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Givenness and Revelation

Permanent Link: http://ncf.sobek.ufl.edu/NCFE003703/00001

Material Information

Title: Givenness and Revelation Rethinking the Relationships between Phenomenology and Theology
Physical Description: Book
Language: English
Creator: Shea, Alissa
Publisher: New College of Florida
Place of Publication: Sarasota, Fla.
Creation Date: 2006
Publication Date: 2006

Subjects

Subjects / Keywords: Husserl, Edmund
Marion, Jean-Luc
Phenomenology
Theology
Genre: bibliography   ( marcgt )
theses   ( marcgt )
government publication (state, provincial, terriorial, dependent)   ( marcgt )
born-digital   ( sobekcm )
Electronic Thesis or Dissertation

Notes

Abstract: This thesis considers the potential relationship between phenomenology and theology by looking at the philosophies of Edmund Husserl and Jean-Luc Marion. Prima facie it seems any transcendental idealist system prohibits access to transcendent entities. Yet, by freeing idealist phenomenology from the restrictions of metaphysics and rethinking God not as an entity but as revealed in experience, one can develop a phenomenological theology. In the first chapter I explicate and defend Husserl�s phenomenology as a form of transcendental idealism. In the second chapter I look at Marion�s advance away from Husserl. Where Husserl�s reduction shows how things are given, Marion moves to a post-metaphysical position where the how of reduction points to the event or facticity of givenness, rather than to things given. Finally, in the third chapter I explore the theological implications of Marion�s phenomenology of givenness by emphasizing the role of �saturated phenomena� as an excess of intuition over intention, particularly the saturated phenomenon of revelation. I also defend Marion against critics by arguing that the paradox of saturated phenomena legitimately expands the limits of phenomenology while at the same time reinvigorating theology.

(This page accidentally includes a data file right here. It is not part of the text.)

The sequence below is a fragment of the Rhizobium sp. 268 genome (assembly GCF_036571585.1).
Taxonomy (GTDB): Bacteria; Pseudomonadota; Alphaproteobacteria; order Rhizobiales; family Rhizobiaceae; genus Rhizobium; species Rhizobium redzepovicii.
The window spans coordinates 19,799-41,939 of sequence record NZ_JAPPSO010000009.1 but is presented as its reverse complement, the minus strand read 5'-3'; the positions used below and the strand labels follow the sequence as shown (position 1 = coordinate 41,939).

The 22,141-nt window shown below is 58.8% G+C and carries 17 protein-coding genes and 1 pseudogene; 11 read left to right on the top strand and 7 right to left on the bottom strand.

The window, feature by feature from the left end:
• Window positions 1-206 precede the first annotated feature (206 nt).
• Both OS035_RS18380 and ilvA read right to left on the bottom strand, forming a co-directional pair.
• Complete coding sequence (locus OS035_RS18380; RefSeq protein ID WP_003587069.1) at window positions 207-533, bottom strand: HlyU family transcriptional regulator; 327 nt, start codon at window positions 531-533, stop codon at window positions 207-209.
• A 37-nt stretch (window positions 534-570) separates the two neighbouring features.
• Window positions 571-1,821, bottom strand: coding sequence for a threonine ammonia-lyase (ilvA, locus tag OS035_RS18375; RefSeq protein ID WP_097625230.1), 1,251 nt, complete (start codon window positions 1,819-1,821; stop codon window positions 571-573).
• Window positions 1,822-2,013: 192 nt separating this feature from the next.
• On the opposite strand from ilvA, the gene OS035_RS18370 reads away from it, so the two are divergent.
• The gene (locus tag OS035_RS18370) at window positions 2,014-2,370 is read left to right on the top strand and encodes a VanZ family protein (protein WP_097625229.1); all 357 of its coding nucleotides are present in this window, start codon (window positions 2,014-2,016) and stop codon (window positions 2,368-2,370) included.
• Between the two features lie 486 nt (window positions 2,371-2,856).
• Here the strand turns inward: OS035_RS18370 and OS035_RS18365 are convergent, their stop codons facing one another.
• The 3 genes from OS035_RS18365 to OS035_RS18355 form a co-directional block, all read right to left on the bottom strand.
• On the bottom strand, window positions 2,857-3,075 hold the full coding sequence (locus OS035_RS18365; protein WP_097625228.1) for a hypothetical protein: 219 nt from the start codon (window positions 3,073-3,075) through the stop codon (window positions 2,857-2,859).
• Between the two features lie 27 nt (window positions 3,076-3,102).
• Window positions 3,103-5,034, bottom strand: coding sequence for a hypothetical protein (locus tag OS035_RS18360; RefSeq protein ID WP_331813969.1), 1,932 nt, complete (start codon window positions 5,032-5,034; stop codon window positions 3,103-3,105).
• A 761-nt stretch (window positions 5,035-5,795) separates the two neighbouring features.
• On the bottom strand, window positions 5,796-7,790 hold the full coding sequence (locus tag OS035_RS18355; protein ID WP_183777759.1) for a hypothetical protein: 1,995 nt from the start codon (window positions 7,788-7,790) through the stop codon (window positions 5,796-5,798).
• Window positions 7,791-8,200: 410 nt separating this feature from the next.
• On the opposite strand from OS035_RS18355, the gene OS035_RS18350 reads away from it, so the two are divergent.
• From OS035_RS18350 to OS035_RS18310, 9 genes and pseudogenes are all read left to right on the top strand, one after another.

Statement of Responsibility: by Alissa Shea
Thesis: Thesis (B.A.) -- New College of Florida, 2006
Electronic Access: RESTRICTED TO NCF STUDENTS, STAFF, FACULTY, AND ON-CAMPUS USE
Bibliography: Includes bibliographical references.
Source of Description: This bibliographic record is available under the Creative Commons CC0 public domain dedication. The New College of Florida, as creator of this bibliographic record, has waived all rights to it worldwide under copyright law, including all related and neighboring rights, to the extent allowed by law.
Local: Faculty Sponsor: Flakne, April

Record Information

Source Institution: New College of Florida
Holding Location: New College of Florida
Rights Management: Applicable rights reserved.
Classification: local - S.T. 2006 S53
System ID: NCFE003703:00001

Permanent Link: http://ncf.sobek.ufl.edu/NCFE003703/00001

Material Information

Title: Givenness and Revelation Rethinking the Relationships between Phenomenology and Theology
Physical Description: Book
Language: English
Creator: Shea, Alissa
Publisher: New College of Florida
Place of Publication: Sarasota, Fla.
Creation Date: 2006
Publication Date: 2006

Subjects

Subjects / Keywords: Husserl, Edmund
Marion, Jean-Luc
Phenomenology
Theology
Genre: bibliography   ( marcgt )
theses   ( marcgt )
government publication (state, provincial, terriorial, dependent)   ( marcgt )
born-digital   ( sobekcm )
Electronic Thesis or Dissertation

Notes

Abstract: This thesis considers the potential relationship between phenomenology and theology by looking at the philosophies of Edmund Husserl and Jean-Luc Marion. Prima facie it seems any transcendental idealist system prohibits access to transcendent entities. Yet, by freeing idealist phenomenology from the restrictions of metaphysics and rethinking God not as an entity but as revealed in experience, one can develop a phenomenological theology. In the first chapter I explicate and defend Husserl�s phenomenology as a form of transcendental idealism. In the second chapter I look at Marion�s advance away from Husserl. Where Husserl�s reduction shows how things are given, Marion moves to a post-metaphysical position where the how of reduction points to the event or facticity of givenness, rather than to things given. Finally, in the third chapter I explore the theological implications of Marion�s phenomenology of givenness by emphasizing the role of �saturated phenomena� as an excess of intuition over intention, particularly the saturated phenomenon of revelation. I also defend Marion against critics by arguing that the paradox of saturated phenomena legitimately expands the limits of phenomenology while at the same time reinvigorating theology.
Statement of Responsibility: by Alissa Shea
Thesis: Thesis (B.A.) -- New College of Florida, 2006
Electronic Access: RESTRICTED TO NCF STUDENTS, STAFF, FACULTY, AND ON-CAMPUS USE
Bibliography: Includes bibliographical references.
Source of Description: This bibliographic record is available under the Creative Commons CC0 public domain dedication. The New College of Florida, as creator of this bibliographic record, has waived all rights to it worldwide under copyright law, including all related and neighboring rights, to the extent allowed by law.
Local: Faculty Sponsor: Flakne, April

Record Information

Source Institution: New College of Florida
Holding Location: New College of Florida
Rights Management: Applicable rights reserved.
Classification: local - S.T. 2006 S53
System ID: NCFE003703:00001

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